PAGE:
Tina Dupuy Tina Dupuy, 9/18/2014 [Archive]

On the Internet There's No Such Thing as a True Science Denier

Editor's note: Dupuy will be on vacation Thursday, September 25. She will return with a new column October 2.

By Tina Dupuy

Science isn't like religion in that you can't just pick and choose the science you don't concur with. You can't, say, believe in evolution, but not for species you think are gross. Or think gravity is a sound theory but it only pertains to left-handed Oregonians. Or accept atomic theory but only for people named Adam.

You get the idea; that's not by definition scientific. If you trust in the rigors of science: evidence, testing, peer review etc.—you're used to the fact that science is completely indifferent to your feelings. Yes, we all want the sun to revolve around the Earth and for plastic to be nutritious for sea creatures, but in science, wishing it were true doesn't make it so.

Religion, on the other hand, gets to be custom fitted. You can be a Christian and if you don't like the part in the Bible about being happy when smashing babies against rocks (Psalms 137:9), you can just ignore it. Or if you no longer think it's kosher to even say publicly, "I do not permit a woman to teach or to assume authority over a man; she must be quiet (1 Timothy 2:12)," you can be mum on that one too. Disagree with slavery? No problem. Want to wear something besides linen? That's fine. Go to Red Lobster religiously? Still OK.

Islam is the same in that respect. President Obama said ISIS, the insanely well-funded terrorist group (who are also don't believe in evolution), isn't Islamic. This is how sectarian wars start—one group degrading the piety of another group claiming to be more pure/better/cleaner/uncorrupted then they are. Instead of a holy war about whose god is better, it's a splinter fight over whom god likes more.

So it's understandable how religious people—especially religious leaders—bristle at science. They've grown accustomed to being able to carve out exactly what they like from religious texts, leaving the objectionable stuff behind.

This has led to a bizarre paradox: The Creationist with an iPhone or respectively the Anti-Vaxxer in a Prius. Utilizing science and all its comforts and advances, while being selectively skeptical about what science actually has to offer. Using technology to deny science takes some skilled compartmentalizing. It's saying you have faith in science enough to post cat gifs on Facebook but not enough for science to contradict your convictions.

There was a time when we thought the Information Superhighway would make everyone more informed, better educated. Instead its enabled the misinformed to find places to permanently nestle in confirmation bias. Misery loves company—as does ignorance.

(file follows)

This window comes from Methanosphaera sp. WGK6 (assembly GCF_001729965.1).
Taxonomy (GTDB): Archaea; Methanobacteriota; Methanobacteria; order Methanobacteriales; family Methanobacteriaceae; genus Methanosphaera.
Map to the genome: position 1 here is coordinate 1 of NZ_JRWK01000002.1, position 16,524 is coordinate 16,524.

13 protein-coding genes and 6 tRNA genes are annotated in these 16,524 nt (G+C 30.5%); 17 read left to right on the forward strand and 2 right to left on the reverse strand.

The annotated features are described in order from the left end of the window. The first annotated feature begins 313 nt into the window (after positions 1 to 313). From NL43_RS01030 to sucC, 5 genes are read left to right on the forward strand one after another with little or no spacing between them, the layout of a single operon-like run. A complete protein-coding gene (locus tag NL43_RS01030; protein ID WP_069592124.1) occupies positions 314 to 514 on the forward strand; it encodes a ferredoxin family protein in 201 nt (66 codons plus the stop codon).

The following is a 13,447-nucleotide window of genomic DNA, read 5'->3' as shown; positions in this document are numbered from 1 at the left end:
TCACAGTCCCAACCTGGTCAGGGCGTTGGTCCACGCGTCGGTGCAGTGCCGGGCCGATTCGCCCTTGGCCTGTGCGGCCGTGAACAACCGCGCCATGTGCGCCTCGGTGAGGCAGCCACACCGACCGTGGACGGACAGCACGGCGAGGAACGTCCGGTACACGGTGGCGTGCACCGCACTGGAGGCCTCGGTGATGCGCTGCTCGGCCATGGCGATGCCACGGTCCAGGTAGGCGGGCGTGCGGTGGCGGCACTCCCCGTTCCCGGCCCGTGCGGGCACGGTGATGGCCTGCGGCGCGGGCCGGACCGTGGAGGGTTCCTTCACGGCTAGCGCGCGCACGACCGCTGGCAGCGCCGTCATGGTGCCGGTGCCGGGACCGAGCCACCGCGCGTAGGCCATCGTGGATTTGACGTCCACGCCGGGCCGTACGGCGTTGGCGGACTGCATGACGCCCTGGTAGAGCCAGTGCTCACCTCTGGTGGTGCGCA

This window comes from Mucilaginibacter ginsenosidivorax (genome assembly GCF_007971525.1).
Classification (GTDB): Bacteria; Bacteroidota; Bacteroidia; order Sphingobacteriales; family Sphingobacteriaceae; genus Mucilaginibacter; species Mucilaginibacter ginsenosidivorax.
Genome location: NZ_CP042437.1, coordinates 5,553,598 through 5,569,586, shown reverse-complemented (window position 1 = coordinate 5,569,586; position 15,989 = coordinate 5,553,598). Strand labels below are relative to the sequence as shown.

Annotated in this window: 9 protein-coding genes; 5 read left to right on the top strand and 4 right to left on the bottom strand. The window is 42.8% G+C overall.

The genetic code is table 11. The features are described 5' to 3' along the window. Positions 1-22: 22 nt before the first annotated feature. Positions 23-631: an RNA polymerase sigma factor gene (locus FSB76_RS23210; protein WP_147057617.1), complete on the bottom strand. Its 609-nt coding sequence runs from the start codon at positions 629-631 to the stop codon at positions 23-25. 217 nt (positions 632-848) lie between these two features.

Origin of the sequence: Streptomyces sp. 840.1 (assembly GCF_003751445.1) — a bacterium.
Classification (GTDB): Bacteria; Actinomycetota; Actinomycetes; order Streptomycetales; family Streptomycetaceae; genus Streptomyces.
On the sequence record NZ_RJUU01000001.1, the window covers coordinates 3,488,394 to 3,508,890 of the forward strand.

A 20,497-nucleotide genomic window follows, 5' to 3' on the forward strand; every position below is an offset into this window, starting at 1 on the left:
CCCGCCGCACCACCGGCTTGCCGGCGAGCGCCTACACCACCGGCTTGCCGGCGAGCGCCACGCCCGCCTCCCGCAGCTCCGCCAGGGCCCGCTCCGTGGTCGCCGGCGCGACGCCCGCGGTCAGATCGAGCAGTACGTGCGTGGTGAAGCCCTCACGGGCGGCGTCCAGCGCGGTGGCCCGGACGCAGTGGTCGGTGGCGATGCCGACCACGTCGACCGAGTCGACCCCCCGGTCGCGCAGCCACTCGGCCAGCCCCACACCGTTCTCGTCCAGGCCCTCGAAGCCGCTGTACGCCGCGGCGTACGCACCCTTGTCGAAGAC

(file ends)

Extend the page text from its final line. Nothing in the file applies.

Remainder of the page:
This week, NASA announced August had been the warmest on record. Climate change is real. There's not a controversy. There's an effort to undermine the data by using the word "controversy." The Earth is warming. Period. No amount of "nu-huh" will make it not so.

This is the same week when the first car was 3D printed. (And yes, it's electric.) And at this same incredible time in car history, the epicenter of car culture, Los Angeles, is in the throes of a deadly and completely preventable whooping cough epidemic. Children in the most affluent parts of the city are, according to reports, vaccinated at rates on par with the Sudan. This comes from a fear of vaccines sparked by a long-ago debunked, bogus "study" linking the shots to autism. Now children are actually dying—three infants in California just this year—from the science-denial of wealthy helicopter parents.

And since I already mentioned ISIS and we're apparently now at war with them, they do this too. They don't want Syrian children to learn math but are more than happy to use the technology made possible by math (namely YouTube) to post their videos (also made possible by math) of their beheadings of innocent captives.

Enough. This is embarrassing.

Think of science as the user agreement you have to say yes to before getting to use technology. In that contract (we know you haven't read) is the accord that you—albeit passively—agree in evolution, climate change, vaccinations and math. Otherwise it's a breach of contract. Go ahead and say "nu-huh," but unless you're reading this via candlelight in your self-made cabin, you've already clicked OK.

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©Copyright 2014 TinaDupuy.com, distributed exclusively by Cagle Cartoons newspaper syndicate.

Tina Dupuy is a nationally syndicated op-ed columnist, investigative journalist, award-winning writer, stand-up comic, on-air commentator and wedge issue fan. Tina can be reached at tinadupuy@yahoo.com.

This column has been edited by the author. Representations of fact and opinions are solely those of the author.

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